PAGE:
Jim Furyk is back in Arizona and he immediately wanted there to be no confusion as to where his college allegiance lies.
“It’s always good to be back in Arizona,” he said on Wednesday at Phoenix Country Club. “I went kind of down the road. I went to college in Tucson at the University of Arizona.”
The former Wildcat is well aware that Arizona State sits just 10 miles to the east in Tempe. His alma mater is about a two-hour drive south.
“This is probably pretty much split Sun Devil and Wildcat country, although we’re much closer to ASU,” he said. “I know if there were fans, there’d be some good Wildcats here.”
There will be no fans indeed at this week’s PGA Tour Champions Charles Schwab Cup Championship, although about 350 tickets were distributed to club members and tournament sponsors.
Who’s in, who’s out, what you need to know about the Charles Schwab Cup Championship
Despite his deep ties to the state, Furyk said Tuesday was the first time he’s played the course. Considering his smooth transition from the PGA Tour to the PGA Tour Champions, he’s likely to be a quick study.
After turning 50 on May 12, Furyk won the first two senior circuit events he entered. He posted a tie for second last week and in five events he has four top-10s with his worst outing so far a tie for 13th.
Furyk’s bank account has swelled in 2020 as well. He’s earned a tidy $885,700 in those five Champions Tour events. A fifth-place finish or better this week will push him over the $1,000,000 mark in earnings. While nothing to sneeze at, Furyk pocketed just $224,450 in 13 events on the PGA Tour. That season ended for him in mid-August at the Wyndham Championship.
“Once the PGA Tour season was over for me at Wyndham, I kinda committed that thought: ‘You know, I’m going to go play the rest of that schedule on the Champions Tour, see what it looks like, see how I feel.’ I think pretty shortly after that, within a couple of weeks, this was pretty much my home,” Furyk said. “This is where I’m going in the future. I’ll still go out and play some events on the PGA Tour but this is going to be predominantly where I play most of my golf.”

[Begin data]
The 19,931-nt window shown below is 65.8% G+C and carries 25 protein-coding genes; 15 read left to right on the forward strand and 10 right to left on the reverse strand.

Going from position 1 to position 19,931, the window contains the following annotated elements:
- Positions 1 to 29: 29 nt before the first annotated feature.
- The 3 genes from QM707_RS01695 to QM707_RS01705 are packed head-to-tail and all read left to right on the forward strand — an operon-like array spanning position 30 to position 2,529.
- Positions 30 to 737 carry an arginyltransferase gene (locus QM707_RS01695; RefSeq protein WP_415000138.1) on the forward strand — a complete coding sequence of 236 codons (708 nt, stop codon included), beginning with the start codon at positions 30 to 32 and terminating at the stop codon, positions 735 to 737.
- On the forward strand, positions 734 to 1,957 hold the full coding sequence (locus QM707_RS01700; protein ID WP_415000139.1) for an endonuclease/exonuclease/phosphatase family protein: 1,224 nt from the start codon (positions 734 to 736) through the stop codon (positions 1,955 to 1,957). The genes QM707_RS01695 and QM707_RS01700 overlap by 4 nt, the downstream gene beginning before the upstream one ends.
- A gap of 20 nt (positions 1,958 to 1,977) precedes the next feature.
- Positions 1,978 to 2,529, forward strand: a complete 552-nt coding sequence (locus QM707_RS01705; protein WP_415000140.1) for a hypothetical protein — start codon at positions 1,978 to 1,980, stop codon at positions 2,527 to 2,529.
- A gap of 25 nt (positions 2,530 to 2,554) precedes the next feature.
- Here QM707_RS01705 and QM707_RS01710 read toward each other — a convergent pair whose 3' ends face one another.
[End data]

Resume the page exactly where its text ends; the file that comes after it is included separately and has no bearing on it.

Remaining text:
His two Champions Tour wins came at Warwick Hills in Michigan and Pebble Beach, courses he says he is very familiar with. But now he’s getting to try out new places.
“I’m finally starting to feel more like that rookie,” he joked. “I have to punch into the GPS ‘Where am I going’, asking people ‘Where’s the locker room? Where’s the driving range?’ But I’ve enjoyed it. It’s good to see some old friends.”
The Champions courses are a bit more to his liking at this point in his career, too.
“I enjoy playing golf courses that are 7,000 yards long instead of 7,400 yards or 7,500 yards,” he said. “I went from being one of the five oldest guys and one of the ten shortest on the PGA Tour to one of the five youngest and in the top 20 percent in length, so it’s nice to be young and long. I haven’t been able to say that in so long.”
Furyk is part of a bigger wave of PGA Tour stars heading to the Champions Tour, many of whom fans know by name.
“This tour had a great group of guys already there, but you start adding in the last year Retief, Ernie, Phil, Mike Weir, KJ Choi, Rich Beem. It seems like every month someone else is turning 50.”
Mickelson is not in the field in Phoenix. He’s chose the Vivint Houston Open as his final prep for next week’s Masters, a tournament that Furyk says he’s looking forward to watching.
“I’m not in so I won’t be there. I’ll watch from home like everyone else,” he said. “I’m really curious to see what it looks like. It’s Augusta, so it’s going to beautiful, it’ll be in great shape. Is it going to play firm and fast, like we all wanna see Augusta, or is it going to be a little slower, a little longer, maybe even favor the bomber. Augusta always favors the bomber but maybe it’ll favor the bomber a little more this year.”